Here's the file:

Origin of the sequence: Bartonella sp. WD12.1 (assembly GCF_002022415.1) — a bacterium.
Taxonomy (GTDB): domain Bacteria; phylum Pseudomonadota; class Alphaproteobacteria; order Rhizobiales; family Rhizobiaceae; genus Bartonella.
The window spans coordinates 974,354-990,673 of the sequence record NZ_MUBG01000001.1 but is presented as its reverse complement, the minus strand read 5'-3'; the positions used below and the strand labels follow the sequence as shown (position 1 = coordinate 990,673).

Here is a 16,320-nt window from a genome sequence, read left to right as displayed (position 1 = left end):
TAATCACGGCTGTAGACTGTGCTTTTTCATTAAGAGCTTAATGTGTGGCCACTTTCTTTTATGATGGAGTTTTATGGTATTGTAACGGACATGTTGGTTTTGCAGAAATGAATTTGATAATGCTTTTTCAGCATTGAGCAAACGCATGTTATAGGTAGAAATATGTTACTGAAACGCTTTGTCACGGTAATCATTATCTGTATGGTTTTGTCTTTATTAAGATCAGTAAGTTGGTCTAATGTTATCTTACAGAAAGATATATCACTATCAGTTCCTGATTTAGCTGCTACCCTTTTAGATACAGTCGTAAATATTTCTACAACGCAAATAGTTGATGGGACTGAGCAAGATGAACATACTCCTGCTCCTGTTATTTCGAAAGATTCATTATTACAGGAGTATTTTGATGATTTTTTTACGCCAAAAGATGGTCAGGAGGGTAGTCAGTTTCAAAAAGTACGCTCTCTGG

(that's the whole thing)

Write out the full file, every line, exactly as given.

Origin of the sequence: Bartonella sp. WD12.1 (assembly GCF_002022415.1) — a bacterium.
Taxonomy (GTDB): domain Bacteria; phylum Pseudomonadota; class Alphaproteobacteria; order Rhizobiales; family Rhizobiaceae; genus Bartonella.
The window spans coordinates 974,354-990,673 of the sequence record NZ_MUBG01000001.1 but is presented as its reverse complement, the minus strand read 5'-3'; the positions used below and the strand labels follow the sequence as shown (position 1 = coordinate 990,673).

Here is a 16,320-nt window from a genome sequence, read left to right as displayed (position 1 = left end):
TAATCACGGCTGTAGACTGTGCTTTTTCATTAAGAGCTTAATGTGTGGCCACTTTCTTTTATGATGGAGTTTTATGGTATTGTAACGGACATGTTGGTTTTGCAGAAATGAATTTGATAATGCTTTTTCAGCATTGAGCAAACGCATGTTATAGGTAGAAATATGTTACTGAAACGCTTTGTCACGGTAATCATTATCTGTATGGTTTTGTCTTTATTAAGATCAGTAAGTTGGTCTAATGTTATCTTACAGAAAGATATATCACTATCAGTTCCTGATTTAGCTGCTACCCTTTTAGATACAGTCGTAAATATTTCTACAACGCAAATAGTTGATGGGACTGAGCAAGATGAACATACTCCTGCTCCTGTTATTTCGAAAGATTCATTATTACAGGAGTATTTTGATGATTTTTTTACGCCAAAAGATGGTCAGGAGGGTAGTCAGTTTCAAAAAGTACGCTCTCTGG